WASHINGTON: “The principal challenge DoD faces is not a lack of innovation,” Christine Fox told Congress Tuesday. “The tougher task is how to adopt all this new innovation more rapidly into DoD programs….We have lots of prototypes but what we need is sustainable programs.”
Fox, the former head of the Pentagon’s powerful Cost Assessment & Program Evaluation (CAPE) unit, was testifying to the first-ever hearing of House Armed Services’ newest subcommittee, Cyber, Innovative Technologies, and Information Systems. The topic of the day was innovation – but Fox and her fellow acquisition experts on the panel made clear that having lots of neat ideas was far from enough.
They offered lots of concrete suggestions on how the Defense Department could get innovative ideas across the “valley of death” that separates one-offs that look good in the lab from mass-produced weapon systems that work in the field.
One major past reform arguably made that harder: the division of the office for Acquisition, Technology, & Logistics into two separate undersecretariats, one for Research & Engineering and the other for Acquisition & Sustainment.
Having a separate R&E organization focused on innovation has real benefits, Fox said, but it also makes it harder to hand-off new technologies to the A&S side to turn them into mass-produced programs of record. On balance, she said, “perhaps it has exacerbated the key problem… the adoption of technology.”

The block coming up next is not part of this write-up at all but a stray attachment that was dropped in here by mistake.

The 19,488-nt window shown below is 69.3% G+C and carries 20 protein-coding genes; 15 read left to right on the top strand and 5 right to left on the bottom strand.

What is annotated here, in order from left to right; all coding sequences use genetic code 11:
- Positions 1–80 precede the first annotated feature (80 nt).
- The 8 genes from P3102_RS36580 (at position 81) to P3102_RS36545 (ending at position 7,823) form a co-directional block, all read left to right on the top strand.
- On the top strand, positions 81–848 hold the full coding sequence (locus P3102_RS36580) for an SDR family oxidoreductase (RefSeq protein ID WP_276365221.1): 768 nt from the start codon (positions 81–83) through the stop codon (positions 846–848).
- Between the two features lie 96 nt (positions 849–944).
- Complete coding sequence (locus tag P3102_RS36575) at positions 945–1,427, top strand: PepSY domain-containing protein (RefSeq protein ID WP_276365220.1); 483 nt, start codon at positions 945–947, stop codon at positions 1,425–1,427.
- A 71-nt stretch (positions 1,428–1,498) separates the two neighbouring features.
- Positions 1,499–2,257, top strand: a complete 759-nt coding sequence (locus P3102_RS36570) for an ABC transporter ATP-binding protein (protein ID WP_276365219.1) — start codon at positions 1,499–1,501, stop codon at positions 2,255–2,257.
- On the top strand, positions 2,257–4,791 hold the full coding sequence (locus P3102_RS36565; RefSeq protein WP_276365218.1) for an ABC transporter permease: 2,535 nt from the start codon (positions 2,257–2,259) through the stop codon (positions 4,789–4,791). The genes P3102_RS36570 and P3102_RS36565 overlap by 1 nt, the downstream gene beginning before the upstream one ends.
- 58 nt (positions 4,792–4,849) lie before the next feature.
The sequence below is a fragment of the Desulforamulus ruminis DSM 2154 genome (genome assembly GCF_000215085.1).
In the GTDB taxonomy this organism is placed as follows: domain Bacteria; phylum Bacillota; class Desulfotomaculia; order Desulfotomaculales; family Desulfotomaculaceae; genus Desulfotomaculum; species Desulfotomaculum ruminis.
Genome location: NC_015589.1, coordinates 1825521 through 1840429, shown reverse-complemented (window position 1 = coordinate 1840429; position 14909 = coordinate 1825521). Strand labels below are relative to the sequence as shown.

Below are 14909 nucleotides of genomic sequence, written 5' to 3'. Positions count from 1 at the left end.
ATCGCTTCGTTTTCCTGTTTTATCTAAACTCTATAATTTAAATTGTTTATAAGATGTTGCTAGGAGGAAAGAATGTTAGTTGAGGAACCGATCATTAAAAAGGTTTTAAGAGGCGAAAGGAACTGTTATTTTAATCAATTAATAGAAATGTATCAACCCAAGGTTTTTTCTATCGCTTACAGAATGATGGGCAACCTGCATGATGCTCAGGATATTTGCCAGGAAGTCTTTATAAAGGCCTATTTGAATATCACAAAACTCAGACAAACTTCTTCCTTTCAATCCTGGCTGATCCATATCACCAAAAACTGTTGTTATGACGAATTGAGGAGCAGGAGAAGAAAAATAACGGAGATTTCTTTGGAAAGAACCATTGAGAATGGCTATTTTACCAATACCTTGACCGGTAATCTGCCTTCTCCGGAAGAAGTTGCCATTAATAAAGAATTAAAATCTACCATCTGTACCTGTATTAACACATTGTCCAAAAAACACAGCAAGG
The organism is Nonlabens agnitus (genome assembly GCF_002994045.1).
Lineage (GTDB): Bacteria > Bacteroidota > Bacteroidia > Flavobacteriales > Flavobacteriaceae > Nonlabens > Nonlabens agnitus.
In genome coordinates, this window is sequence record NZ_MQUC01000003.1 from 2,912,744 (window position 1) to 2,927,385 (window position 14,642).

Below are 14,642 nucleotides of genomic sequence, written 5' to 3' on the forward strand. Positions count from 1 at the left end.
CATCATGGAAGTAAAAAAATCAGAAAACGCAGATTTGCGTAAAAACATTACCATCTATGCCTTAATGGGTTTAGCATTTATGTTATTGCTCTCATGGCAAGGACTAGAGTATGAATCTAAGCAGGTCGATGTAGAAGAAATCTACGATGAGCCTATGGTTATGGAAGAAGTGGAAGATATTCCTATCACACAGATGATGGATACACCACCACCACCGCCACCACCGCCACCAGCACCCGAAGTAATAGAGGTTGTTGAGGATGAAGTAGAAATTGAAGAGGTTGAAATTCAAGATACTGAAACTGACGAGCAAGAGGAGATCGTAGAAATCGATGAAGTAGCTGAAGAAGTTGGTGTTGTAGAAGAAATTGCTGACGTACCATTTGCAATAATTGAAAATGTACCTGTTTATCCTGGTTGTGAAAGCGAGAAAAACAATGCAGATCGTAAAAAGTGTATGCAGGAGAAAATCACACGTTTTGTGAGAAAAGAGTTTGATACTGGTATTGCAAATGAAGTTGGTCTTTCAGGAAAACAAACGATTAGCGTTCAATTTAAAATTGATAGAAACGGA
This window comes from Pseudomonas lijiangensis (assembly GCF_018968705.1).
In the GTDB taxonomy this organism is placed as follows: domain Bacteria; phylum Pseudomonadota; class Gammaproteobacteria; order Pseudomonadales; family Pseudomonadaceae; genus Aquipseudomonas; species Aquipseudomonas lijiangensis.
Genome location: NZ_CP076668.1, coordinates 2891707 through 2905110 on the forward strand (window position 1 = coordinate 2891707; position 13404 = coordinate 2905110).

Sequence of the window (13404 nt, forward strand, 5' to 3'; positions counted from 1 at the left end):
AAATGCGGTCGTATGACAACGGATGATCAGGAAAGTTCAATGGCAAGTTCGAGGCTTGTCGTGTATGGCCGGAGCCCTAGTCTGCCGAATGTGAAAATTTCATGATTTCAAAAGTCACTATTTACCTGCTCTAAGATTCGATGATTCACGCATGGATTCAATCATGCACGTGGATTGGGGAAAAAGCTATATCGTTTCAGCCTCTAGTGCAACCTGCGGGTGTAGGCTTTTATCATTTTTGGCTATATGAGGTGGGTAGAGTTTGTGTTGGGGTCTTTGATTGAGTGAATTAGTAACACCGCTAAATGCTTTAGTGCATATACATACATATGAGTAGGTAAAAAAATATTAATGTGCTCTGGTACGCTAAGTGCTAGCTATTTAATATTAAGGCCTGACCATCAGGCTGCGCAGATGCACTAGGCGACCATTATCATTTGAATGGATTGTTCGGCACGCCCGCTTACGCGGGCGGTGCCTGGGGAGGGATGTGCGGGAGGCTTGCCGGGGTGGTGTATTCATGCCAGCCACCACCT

Former DARPA director Victoria Coleman put it more bluntly: “Unfortunately, the split has created almost a fracture,” she said, in what should be an unbroken “continuum” from new idea to fielded product. That doesn’t mean we should re-merge R&E and A&S, she said, because there are very real differences in the skillset and organizational focus required to launch a new technology on the one hand and to mass-produce it on the other. But, she said, “it’s probably time we should review [and] see whether we should tweak aspects of it.”
Software Over Hardware
The other recurring theme that stood out most strongly at the hearing? Focus on software first, hardware second.
Subcommittee chairman Jim Langevin hit this point in his opening remarks, calling for the Pentagon to treat the F-35 Joint Strike Fighter and the sixth-generation fighters to come after “not as hardware platforms, but as flying computers, wrapped in an airplane.” (Breaking Defense readers will recall the constant struggles to update the F-35’s millions of lines of code, especially the crucial Mission Data Files).
That software-first approach should apply to warships and other big-ticket platforms as well, Fox added.
“It’s all about the software,” agreed Coleman. And indeed the Pentagon has plenty of small, smart software shops such as the Air Force’s Kessel Run. But, she argued, what’s lacking is an institutional mechanism to systematically turn those software innovations into enduring programs.